### SLs containing InGaN alloys

In the following we discuss the band gaps of short period mIn x Ga 1−x N/nGaN SLs grown along the wurtzite c axis. We choose In content, x = 0.33 in order to compare our calculated band gaps with the recent experimental PL data18. This composition seems to be currently the upper limit of experimentally achievable In content in QWs of mIn x Ga 1−x N/nGaN SLs7.

Figure 6 shows the calculated band gaps of mIn033Ga 0.67 N/nGaN, E g , vs. barrier thickness for different values of m. Experimental PL emission energies recently obtained on samples with different layer thicknesses are indicated by dots and we observe quite good agreement with the calculated gaps. Analysing Fig. 6 one can observe that the band gaps increase with increasing barrier thickness for all the considered well widths (up to 5). Contrary to the case of binary mInN/nGaN SLs, we do not observe the change of the increasing trend to decreasing one, however E g increases more slowly for higher m values. Somehow the band gap behavior is intermediate between polar and nonpolar InN/GaN case and we can interpret it in terms of much weaker built electric field, which is sensitive to indium content in QW. Higher In content leads to higher lattice mismatch between InGaN and GaN layers what increases the piezoelectric polarization and consequently the electric field values.

Internal electric fields in 1In 0.33 Ga 0.67 N/nGaN SLs, as obtained from the model are illustrated in Fig. 7a. Values of electric fields, E w in wells, and E B in barriers are given as functions of the QB thickness, n. Considering E w and E B dependence on n, one can distinguish two regions: thin QBs (n up to ~4 MLs) and thicker QBs (n > 5 MLs). In the 1st region absolute values of electric field strongly increase with n in QW and strongly decrease in QB illustrating decreasing degree of QW wave functions penetration into the barriers. Then, in the 2nd region the dependence of electric field on n becomes quite weak, as the coupling of wave functions between QWs is strongly reduced, and for thick enough barriers QWs can be treated as independent ones.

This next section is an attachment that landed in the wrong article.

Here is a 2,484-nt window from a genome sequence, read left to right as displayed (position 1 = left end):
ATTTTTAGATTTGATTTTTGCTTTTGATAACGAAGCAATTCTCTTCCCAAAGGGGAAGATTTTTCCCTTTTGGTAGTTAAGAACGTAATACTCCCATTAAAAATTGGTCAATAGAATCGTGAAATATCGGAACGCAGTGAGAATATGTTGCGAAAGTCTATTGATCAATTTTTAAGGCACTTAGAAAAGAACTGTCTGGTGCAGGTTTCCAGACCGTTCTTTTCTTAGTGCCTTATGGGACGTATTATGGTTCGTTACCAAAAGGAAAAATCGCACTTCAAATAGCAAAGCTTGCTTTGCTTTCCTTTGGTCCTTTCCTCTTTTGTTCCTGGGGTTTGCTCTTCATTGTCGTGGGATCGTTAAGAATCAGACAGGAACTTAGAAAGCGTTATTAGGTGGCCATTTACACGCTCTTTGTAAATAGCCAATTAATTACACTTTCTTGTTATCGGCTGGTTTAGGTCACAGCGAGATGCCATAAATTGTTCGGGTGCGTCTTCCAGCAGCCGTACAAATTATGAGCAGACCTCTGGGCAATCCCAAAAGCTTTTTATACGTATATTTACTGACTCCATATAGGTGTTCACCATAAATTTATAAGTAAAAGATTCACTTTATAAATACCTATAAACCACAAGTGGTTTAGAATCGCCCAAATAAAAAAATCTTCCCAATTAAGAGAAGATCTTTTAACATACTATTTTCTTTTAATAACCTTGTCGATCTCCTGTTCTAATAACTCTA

The influence of the electric fields can explain the lowering of the SL band gaps for wider wells, as illustrated on Fig. 7b. Comparing InN/GaN SLs with mIn 0.33 Ga 0.67 N/nGaN SLs we observe on Fig. 7b, that the influence of the electric field on the band gap values is significantly weaker in the latter case. The primary cause for this effect is considerably smaller lattice mismatch in mIn 0.33 Ga 0.67 N/nGaN SLs.

Figure 8 shows the OS ratio of SL and bulk GaN for different structures of 1In x Ga 1−x N/nGaN SLs with In content x = 0.33, x = 0.25 and x = 1. We observe that the OS increases with decreasing In content in the QW, reaching strength ratio for 1In 0.25 Ga 0.75 N/1GaN SL equal almost 0.9. Also, the character of the oscillator strength dependence on barrier thickness changes drastically. Contrary to 1InN/nGaN SLs, in the 1In 0.33 Ga 0.67 N/nGaN SL the dependence on layer thickness is quite weak for thin barriers and does not saturate so fast. To show it more clearly we performed analogical calculations for SLs with x = 0.25 and we observe further tendency to weakening of the dependence on barrier thickness, in particular, the 1/1 and 1/3 SLs are characterized by the almost the same OS. It can be explained by much stronger penetration of well wave functions into the barrier region (especially for thin barriers) than could occur in the case of pure InN/GaN SLs and also by lower strength of the internal electric fields.

Concluding, based on first principles calculations we discussed band gap engineering in binary mInN/nGaN SLs and in mIn x Ga 1−x N/nGaN SLs taking as an example x = 0.33. We show that the concept of In(Ga)N/GaN superlattices enables to go far beyond the limitation of E g evolution realized in ternary InGaN alloys. In particular, for a given equivalent In-content a wide range of E g tunability can be achieved including even band gap closing. Whereas, in ternary alloy, In x Ga 1−x N, the E g does not reach the values below the band gap of InN, i.e. 0.65 eV. All the main factors influencing the band gap behavior were discussed pointing on the dominant role of internal electric field and wave functions hybridization. Their contributions to band gap values and transition matrix elements were evaluated by calculations of the internal electric fields and the oscillator strengths. We demonstrated that SL effect of wave functions hybridization is dominant for narrow wells, whereas for wider wells the effect of internal electric field is more important. It is predicted theoretically, that the PL emission intensity should drop with the increasing widths of SL layers, especially with barrier thickness, as was shown for GaN/AlN SLs19. The results of the band gap calculations for In 0.33 Ga 0.67 N/GaN SLs were compared with the recent experimental PL data and good agreement was obtained. Unfortunately, experimental confirmation of the performed calculations for wider range of In-content in the SL barrier is presently not possible, due to relatively poor quality of SL samples with thin layers and high indium content in QW.